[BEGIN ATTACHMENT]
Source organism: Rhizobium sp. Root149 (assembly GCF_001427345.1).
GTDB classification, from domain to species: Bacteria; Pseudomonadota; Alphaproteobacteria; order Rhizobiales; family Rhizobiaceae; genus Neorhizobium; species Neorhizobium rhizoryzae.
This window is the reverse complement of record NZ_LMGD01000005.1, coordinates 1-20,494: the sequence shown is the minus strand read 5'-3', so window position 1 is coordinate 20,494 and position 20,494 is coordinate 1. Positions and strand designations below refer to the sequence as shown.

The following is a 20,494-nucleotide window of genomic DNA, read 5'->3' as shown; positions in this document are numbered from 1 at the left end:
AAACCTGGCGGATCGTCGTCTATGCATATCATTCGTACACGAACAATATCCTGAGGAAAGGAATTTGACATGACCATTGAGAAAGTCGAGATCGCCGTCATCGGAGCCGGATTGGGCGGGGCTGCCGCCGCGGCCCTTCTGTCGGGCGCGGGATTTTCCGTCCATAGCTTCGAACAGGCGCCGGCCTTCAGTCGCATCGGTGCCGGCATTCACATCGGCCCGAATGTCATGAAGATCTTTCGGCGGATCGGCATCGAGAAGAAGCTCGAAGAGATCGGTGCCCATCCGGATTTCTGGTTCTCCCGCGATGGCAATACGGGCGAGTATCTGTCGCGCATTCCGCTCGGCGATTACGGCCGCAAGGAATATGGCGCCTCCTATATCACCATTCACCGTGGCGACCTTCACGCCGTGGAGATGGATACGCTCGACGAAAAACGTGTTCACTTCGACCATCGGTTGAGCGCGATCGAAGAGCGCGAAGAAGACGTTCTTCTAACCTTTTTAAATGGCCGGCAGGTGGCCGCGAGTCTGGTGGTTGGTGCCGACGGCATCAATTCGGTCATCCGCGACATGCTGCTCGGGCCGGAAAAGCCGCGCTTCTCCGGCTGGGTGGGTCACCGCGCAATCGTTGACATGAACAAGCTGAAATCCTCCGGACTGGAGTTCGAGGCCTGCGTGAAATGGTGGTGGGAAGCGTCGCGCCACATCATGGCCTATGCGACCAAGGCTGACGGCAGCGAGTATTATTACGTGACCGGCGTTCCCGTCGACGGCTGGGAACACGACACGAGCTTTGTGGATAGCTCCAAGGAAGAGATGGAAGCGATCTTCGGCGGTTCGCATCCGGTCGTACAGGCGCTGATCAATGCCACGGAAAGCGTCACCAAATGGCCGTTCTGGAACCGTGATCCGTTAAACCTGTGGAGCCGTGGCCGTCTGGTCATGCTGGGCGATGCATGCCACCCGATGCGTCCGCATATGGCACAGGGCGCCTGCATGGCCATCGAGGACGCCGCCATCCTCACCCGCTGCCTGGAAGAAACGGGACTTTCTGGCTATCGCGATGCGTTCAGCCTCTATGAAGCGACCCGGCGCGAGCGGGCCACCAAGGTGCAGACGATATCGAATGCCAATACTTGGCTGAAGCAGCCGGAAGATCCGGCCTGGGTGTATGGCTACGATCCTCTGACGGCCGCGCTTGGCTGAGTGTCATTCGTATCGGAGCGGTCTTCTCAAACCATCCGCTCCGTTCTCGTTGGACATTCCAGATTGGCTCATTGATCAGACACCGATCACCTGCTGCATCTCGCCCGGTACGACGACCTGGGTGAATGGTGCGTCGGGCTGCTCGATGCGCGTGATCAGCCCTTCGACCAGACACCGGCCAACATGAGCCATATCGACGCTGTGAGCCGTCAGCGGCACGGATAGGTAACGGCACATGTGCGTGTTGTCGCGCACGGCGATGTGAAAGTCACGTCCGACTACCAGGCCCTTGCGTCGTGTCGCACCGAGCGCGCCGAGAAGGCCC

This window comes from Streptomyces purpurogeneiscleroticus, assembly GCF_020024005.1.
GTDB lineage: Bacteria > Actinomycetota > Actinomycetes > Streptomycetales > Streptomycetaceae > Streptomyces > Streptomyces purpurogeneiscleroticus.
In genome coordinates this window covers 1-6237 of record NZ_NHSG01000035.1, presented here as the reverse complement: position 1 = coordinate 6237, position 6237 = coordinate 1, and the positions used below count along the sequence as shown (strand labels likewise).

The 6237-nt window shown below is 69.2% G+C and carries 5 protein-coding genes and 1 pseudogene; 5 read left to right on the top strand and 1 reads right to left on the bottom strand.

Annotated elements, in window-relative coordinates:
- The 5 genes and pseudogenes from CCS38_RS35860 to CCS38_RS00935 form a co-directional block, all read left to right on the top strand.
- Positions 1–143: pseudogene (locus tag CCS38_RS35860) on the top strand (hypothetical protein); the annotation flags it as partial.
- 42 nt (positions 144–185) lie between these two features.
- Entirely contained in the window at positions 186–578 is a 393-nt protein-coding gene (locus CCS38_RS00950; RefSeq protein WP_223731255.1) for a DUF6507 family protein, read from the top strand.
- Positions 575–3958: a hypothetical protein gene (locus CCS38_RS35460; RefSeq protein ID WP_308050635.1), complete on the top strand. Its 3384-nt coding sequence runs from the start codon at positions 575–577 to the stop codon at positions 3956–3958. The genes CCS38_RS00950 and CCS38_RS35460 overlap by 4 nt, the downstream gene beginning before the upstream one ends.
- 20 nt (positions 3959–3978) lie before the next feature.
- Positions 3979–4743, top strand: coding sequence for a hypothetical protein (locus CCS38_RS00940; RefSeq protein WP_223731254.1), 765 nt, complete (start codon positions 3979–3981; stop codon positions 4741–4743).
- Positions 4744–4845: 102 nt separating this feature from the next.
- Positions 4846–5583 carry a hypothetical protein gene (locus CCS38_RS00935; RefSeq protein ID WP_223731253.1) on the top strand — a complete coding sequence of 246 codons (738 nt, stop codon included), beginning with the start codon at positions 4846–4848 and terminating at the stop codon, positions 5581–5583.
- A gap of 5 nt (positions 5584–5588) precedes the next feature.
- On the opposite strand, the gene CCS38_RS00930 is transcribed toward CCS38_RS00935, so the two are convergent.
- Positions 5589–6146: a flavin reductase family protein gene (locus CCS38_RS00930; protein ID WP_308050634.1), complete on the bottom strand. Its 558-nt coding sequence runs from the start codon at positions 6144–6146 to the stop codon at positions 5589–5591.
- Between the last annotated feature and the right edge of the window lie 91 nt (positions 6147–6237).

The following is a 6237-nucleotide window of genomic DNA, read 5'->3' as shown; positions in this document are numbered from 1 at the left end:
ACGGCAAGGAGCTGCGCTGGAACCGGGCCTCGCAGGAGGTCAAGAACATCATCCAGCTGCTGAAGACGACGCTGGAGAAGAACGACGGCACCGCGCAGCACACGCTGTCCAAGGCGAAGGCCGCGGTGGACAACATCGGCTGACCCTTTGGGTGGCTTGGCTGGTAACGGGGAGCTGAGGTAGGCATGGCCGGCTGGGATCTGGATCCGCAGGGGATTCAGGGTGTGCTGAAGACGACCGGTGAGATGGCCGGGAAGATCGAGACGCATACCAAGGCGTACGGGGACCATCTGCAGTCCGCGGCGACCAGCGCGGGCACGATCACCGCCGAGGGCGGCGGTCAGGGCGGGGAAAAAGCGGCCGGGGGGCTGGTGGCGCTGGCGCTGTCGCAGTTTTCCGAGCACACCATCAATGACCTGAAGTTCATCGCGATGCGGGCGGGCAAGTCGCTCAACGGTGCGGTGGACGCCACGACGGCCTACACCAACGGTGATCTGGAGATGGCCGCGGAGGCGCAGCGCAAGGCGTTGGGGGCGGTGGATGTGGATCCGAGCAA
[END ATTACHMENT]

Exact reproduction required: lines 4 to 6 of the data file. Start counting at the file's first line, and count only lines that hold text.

The following is a 20,494-nucleotide window of genomic DNA, read 5'->3' as shown; positions in this document are numbered from 1 at the left end:
AAACCTGGCGGATCGTCGTCTATGCATATCATTCGTACACGAACAATATCCTGAGGAAAGGAATTTGACATGACCATTGAGAAAGTCGAGATCGCCGTCATCGGAGCCGGATTGGGCGGGGCTGCCGCCGCGGCCCTTCTGTCGGGCGCGGGATTTTCCGTCCATAGCTTCGAACAGGCGCCGGCCTTCAGTCGCATCGGTGCCGGCATTCACATCGGCCCGAATGTCATGAAGATCTTTCGGCGGATCGGCATCGAGAAGAAGCTCGAAGAGATCGGTGCCCATCCGGATTTCTGGTTCTCCCGCGATGGCAATACGGGCGAGTATCTGTCGCGCATTCCGCTCGGCGATTACGGCCGCAAGGAATATGGCGCCTCCTATATCACCATTCACCGTGGCGACCTTCACGCCGTGGAGATGGATACGCTCGACGAAAAACGTGTTCACTTCGACCATCGGTTGAGCGCGATCGAAGAGCGCGAAGAAGACGTTCTTCTAACCTTTTTAAATGGCCGGCAGGTGGCCGCGAGTCTGGTGGTTGGTGCCGACGGCATCAATTCGGTCATCCGCGACATGCTGCTCGGGCCGGAAAAGCCGCGCTTCTCCGGCTGGGTGGGTCACCGCGCAATCGTTGACATGAACAAGCTGAAATCCTCCGGACTGGAGTTCGAGGCCTGCGTGAAATGGTGGTGGGAAGCGTCGCGCCACATCATGGCCTATGCGACCAAGGCTGACGGCAGCGAGTATTATTACGTGACCGGCGTTCCCGTCGACGGCTGGGAACACGACACGAGCTTTGTGGATAGCTCCAAGGAAGAGATGGAAGCGATCTTCGGCGGTTCGCATCCGGTCGTACAGGCGCTGATCAATGCCACGGAAAGCGTCACCAAATGGCCGTTCTGGAACCGTGATCCGTTAAACCTGTGGAGCCGTGGCCGTCTGGTCATGCTGGGCGATGCATGCCACCCGATGCGTCCGCATATGGCACAGGGCGCCTGCATGGCCATCGAGGACGCCGCCATCCTCACCCGCTGCCTGGAAGAAACGGGACTTTCTGGCTATCGCGATGCGTTCAGCCTCTATGAAGCGACCCGGCGCGAGCGGGCCACCAAGGTGCAGACGATATCGAATGCCAATACTTGGCTGAAGCAGCCGGAAGATCCGGCCTGGGTGTATGGCTACGATCCTCTGACGGCCGCGCTTGGCTGAGTGTCATTCGTATCGGAGCGGTCTTCTCAAACCATCCGCTCCGTTCTCGTTGGACATTCCAGATTGGCTCATTGATCAGACACCGATCACCTGCTGCATCTCGCCCGGTACGACGACCTGGGTGAATGGTGCGTCGGGCTGCTCGATGCGCGTGATCAGCCCTTCGACCAGACACCGGCCAACATGAGCCATATCGACGCTGTGAGCCGTCAGCGGCACGGATAGGTAACGGCACATGTGCGTGTTGTCGCGCACGGCGATGTGAAAGTCACGTCCGACTACCAGGCCCTTGCGTCGTGTCGCACCGAGCGCGCCGAGAAGGCCC

This window comes from Streptomyces purpurogeneiscleroticus, assembly GCF_020024005.1.